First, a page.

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A Look-back at the Six Nations – Ireland, Scotland Wales

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The gap between England and the five other nations has widened, but the competition for places intensifies.

First, the three Celtic nations. They share much in common: a past neglect by their unions that amounted almost to contempt, a belated reaction, the introduction of the Celtic Challenge, and, in Ireland’s case, a change of management.


With the double target of WXV and the 2025 World Cup, every game took on added importance. In the end Ireland finished the winners of the also-rans, but their margin was slim, a big 36-5 win over Wales proving decisive.

They have won their first entry to the RWC since 2017. One priority must be to improve on that deeply disappointing performance in Dublin seven years ago. At least in a World Cup they can hope to find more victories – so much depends on the draw.

Winning a place in WXV1 tells a different story. Can they learn from Wales’ deflating experience? We now know that three losses against sides placed higher than them in world rankings is not the ideal preparation for another 6N tournament.

Like so many nations Ireland need far more quality matches, but where are they to find them? The general feeling is the Celtic Challenge is no nearer the required standard than the home-grown Interpros and the AIL.

Highly promising young players have been discovered, Aoife Wafer and Katie Corrigan to the fore, while others have continued to advance. But one secret of success is a strong player-pool, and there the IRFU comes face to face with the old conundrum, 7s or 15s? It’s a huge pity that once again the two formats tread on each other’s toes. The Irish 7s squad has an outside chance of an Olympic medal, but the occasional ex-test player declaims: ‘15s must take priority!’ It will be interesting to see how the new Director of Rugby, David Humphreys, views matters. Will he follow his predecessor David Nucifora’s preference for 7s?

It was noticeable in the 6N that several of the squad had co-signed the letter to the IRFU complaining bitterly about their treatment. We still can’t be sure how far Scott Bemand has managed to have his own views accepted, but the return of Cliodhna Moloney was a starting-point of significance.


The Scots missed out on WXV1 by a measly three points, as Ireland triumphed. Sad as that may be for them in the short term, it removes the likelihood of facing three defeats at the hands of nations they have failed to beat in the past. They may stand only one place behind Australia in the rankings, but a match-up could well have proved dispiriting.

Their 6N results: 20-18 away to Wales; 5-15 at home to France; 0-46 at home to England; 17-10 away to Italy and finally 12-15 away to Ireland – represent an encouraging advance. The 10-point margin against France and rare away wins in Cardiff and Parma being especially noteworthy. But both were tight affairs; no question of runaways.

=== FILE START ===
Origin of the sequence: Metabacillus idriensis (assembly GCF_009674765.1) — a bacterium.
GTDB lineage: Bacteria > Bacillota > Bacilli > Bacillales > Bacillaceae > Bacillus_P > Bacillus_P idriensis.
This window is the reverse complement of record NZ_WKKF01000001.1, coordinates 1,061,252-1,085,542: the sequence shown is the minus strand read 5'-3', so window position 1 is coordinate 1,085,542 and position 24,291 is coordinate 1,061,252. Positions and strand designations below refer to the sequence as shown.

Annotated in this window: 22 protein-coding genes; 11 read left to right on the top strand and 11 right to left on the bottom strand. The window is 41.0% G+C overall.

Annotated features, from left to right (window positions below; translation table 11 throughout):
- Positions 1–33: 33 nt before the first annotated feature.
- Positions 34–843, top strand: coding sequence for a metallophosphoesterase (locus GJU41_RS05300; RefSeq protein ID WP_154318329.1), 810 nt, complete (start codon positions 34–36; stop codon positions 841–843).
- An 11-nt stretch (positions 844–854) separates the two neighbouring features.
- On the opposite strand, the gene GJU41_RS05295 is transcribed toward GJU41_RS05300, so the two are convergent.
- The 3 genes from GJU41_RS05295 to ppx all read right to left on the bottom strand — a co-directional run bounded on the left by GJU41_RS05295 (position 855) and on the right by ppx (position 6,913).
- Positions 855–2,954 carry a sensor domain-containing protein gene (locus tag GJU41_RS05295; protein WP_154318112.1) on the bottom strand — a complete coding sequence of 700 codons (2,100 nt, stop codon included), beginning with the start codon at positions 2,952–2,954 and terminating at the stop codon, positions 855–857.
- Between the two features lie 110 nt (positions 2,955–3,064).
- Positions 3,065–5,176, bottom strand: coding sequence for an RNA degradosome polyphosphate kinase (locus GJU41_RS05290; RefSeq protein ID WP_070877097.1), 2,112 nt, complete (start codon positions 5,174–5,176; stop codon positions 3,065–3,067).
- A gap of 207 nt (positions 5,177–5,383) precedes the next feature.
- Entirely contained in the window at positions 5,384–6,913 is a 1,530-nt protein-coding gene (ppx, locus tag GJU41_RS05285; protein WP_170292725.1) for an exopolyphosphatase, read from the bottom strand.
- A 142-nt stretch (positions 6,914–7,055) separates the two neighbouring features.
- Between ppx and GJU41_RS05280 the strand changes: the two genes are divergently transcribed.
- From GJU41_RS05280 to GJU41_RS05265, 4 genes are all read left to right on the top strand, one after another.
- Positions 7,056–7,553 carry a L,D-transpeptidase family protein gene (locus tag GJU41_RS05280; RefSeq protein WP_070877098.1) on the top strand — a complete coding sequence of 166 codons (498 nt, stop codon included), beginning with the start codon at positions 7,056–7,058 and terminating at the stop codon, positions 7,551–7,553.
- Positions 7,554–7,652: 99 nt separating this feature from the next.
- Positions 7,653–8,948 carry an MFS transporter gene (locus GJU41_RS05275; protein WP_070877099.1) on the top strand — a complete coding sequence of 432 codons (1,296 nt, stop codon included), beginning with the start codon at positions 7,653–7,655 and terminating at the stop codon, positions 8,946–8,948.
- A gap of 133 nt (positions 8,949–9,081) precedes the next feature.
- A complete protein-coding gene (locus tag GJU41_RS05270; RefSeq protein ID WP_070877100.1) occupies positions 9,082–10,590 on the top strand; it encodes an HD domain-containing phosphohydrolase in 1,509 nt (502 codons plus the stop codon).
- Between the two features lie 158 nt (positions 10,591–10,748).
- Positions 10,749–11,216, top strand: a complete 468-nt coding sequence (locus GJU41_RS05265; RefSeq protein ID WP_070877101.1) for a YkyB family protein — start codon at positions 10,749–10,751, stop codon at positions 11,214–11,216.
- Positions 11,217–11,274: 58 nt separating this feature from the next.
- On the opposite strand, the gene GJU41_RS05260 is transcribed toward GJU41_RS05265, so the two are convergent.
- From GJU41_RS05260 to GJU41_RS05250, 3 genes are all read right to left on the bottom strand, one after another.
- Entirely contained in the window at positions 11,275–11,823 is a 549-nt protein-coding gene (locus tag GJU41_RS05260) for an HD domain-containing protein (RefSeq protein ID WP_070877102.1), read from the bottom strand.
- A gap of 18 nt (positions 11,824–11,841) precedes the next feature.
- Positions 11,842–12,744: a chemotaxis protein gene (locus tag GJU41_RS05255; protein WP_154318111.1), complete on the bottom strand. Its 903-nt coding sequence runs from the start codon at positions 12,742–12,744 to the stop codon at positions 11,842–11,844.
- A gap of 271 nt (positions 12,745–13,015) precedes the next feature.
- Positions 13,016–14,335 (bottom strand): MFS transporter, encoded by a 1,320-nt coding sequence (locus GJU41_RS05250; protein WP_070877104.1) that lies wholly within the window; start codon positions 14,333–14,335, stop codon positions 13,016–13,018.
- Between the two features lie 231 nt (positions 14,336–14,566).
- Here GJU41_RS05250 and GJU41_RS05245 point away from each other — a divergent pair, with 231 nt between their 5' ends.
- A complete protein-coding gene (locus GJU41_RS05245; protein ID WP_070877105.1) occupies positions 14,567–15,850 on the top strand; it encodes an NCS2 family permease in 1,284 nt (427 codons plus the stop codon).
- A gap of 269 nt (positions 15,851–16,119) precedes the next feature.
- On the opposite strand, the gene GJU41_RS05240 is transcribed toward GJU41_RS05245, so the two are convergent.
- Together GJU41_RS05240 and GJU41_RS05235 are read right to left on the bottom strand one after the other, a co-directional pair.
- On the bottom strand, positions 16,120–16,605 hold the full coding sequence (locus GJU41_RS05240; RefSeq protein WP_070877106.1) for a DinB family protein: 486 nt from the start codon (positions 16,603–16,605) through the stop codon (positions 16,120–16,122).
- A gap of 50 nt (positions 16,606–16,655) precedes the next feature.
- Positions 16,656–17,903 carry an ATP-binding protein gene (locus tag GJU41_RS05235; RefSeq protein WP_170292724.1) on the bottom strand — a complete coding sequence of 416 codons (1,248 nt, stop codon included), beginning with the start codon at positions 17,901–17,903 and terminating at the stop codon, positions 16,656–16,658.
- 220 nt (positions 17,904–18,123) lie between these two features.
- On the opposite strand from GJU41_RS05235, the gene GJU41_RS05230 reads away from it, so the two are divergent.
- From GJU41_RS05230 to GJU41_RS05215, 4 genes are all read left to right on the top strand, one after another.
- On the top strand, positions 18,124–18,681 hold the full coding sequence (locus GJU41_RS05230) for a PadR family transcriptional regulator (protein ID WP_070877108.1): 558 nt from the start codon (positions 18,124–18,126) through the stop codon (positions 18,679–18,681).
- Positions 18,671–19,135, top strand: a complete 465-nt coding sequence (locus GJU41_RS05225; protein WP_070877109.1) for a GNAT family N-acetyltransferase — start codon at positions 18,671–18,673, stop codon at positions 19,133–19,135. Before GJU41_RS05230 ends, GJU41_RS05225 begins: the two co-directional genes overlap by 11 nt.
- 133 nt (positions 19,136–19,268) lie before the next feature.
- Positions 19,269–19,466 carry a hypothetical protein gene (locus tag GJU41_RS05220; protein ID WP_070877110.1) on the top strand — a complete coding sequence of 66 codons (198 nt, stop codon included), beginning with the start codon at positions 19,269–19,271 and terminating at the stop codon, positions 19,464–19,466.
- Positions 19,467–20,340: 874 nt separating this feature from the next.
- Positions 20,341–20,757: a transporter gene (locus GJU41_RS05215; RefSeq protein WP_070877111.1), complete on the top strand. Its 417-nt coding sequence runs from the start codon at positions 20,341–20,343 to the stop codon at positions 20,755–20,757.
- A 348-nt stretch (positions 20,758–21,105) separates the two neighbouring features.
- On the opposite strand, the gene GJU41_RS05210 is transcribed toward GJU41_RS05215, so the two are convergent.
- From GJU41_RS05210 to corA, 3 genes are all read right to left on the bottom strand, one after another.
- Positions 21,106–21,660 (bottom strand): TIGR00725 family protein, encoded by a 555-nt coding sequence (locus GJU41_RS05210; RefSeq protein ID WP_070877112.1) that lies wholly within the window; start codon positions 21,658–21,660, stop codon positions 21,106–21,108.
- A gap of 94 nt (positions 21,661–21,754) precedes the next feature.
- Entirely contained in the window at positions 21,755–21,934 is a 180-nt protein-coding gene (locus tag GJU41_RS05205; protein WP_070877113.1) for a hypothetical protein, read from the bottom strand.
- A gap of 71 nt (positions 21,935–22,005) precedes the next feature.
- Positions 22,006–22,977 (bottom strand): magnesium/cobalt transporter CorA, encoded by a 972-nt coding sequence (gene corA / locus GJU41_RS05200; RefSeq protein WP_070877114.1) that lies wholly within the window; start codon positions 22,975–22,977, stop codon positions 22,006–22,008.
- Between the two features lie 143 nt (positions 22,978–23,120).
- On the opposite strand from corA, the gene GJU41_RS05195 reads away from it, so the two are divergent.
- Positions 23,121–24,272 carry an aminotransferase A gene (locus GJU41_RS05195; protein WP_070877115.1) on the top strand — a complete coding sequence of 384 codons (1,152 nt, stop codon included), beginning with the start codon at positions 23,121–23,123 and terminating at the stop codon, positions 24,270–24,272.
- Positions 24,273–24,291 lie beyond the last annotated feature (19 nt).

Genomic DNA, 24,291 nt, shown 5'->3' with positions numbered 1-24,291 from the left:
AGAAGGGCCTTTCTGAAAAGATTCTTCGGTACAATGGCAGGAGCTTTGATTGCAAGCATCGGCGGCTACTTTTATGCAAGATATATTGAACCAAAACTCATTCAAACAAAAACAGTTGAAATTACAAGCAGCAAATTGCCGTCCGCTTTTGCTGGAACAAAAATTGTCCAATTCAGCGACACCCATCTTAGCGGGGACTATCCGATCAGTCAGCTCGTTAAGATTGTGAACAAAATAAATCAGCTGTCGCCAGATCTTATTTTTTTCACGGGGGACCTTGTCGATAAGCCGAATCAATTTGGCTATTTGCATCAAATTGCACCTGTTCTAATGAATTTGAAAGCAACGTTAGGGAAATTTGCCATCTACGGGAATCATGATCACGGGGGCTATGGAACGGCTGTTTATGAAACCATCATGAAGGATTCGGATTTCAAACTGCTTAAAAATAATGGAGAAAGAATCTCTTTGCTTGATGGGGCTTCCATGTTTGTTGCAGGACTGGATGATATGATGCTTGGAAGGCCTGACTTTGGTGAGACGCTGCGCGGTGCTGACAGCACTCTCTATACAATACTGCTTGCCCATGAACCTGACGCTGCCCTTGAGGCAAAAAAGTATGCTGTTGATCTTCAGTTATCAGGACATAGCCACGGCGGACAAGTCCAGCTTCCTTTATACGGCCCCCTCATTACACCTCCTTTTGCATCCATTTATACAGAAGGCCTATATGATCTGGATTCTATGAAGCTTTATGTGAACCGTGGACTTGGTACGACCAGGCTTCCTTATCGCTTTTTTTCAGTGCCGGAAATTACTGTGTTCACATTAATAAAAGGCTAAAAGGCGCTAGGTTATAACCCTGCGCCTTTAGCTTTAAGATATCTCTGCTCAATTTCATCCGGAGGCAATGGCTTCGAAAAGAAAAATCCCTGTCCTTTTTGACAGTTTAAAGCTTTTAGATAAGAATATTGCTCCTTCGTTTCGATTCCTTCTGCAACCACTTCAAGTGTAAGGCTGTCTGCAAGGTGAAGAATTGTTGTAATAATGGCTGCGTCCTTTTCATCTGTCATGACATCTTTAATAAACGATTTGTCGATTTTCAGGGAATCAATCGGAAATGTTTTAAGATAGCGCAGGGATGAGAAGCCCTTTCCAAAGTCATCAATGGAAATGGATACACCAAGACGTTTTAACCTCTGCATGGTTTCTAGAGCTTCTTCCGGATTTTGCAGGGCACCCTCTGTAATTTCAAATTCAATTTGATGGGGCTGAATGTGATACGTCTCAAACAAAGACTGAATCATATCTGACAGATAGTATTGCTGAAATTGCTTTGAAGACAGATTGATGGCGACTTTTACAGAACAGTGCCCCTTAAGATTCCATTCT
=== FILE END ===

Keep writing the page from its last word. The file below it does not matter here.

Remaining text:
Bryan Easson is slowly managing to introduce younger home-grown talent, not having to rely on English clubs to do the development Scots coaches should be undertaking. Alex Stewart is the prime case in point: a highly promising back-rower, who till now has learned her trade in her native country. The question is: will she be yet another Scot to be snapped up by an English PWR club, or be allowed to remain at home and still reach the top rank?

The Celtic Challenge Competition is expanding again next season, with ten matches on a full home-and-away basis. Despite the optimistic note struck by Gemma Fay, the Head of Women and Girls’ Strategy, only one of the two constituent franchises, Edinburgh Rugby, has come anywhere near dominating proceedings.


Tom Shanklin was one ex-Welsh cap who saw fit to criticise the national women’s side for what he saw as misplaced joy at their tight victory over Italy in round five (22-20). There we have another male lining himself up as a sensitive and balanced head coach of a women’s team.

The outpouring of emotion was almost inevitable after the dire results the team had obtained, seven losses in a row. Admission to WXV1 the previous season had looked like an invitation to the big time; results proved the opposite. The string of defeats raised understandable question marks against the coaching staff. Even now we can’t be sure how a review will turn out for Ioan Cunningham and his assistants.

Yes, they were handicapped by having nearly all their prospective players operating ‘abroad’, that is, on the other side of the Severn. But the presence of so many players from leading clubs in the English PWR (starting with eleven in Gloucester-Hartpury’s unbeaten championship side), left observers wondering why so little was made of the talent available.

There was a palpable weakness out behind – only seven tries, compared with seventeen last year – and as captain, Hannah Jones prefers to lead by example rather than by word. Marlie Packer, Sam Monaghan and Rachel Malcolm prove that both are possible.

Now the squad faces a match against Spain to decide the right to a place in WXV2. That ought to be a banker for them; then they can face an interesting combination of opponents who will broaden their experience and, with any luck, provide the basis for future prosperity.

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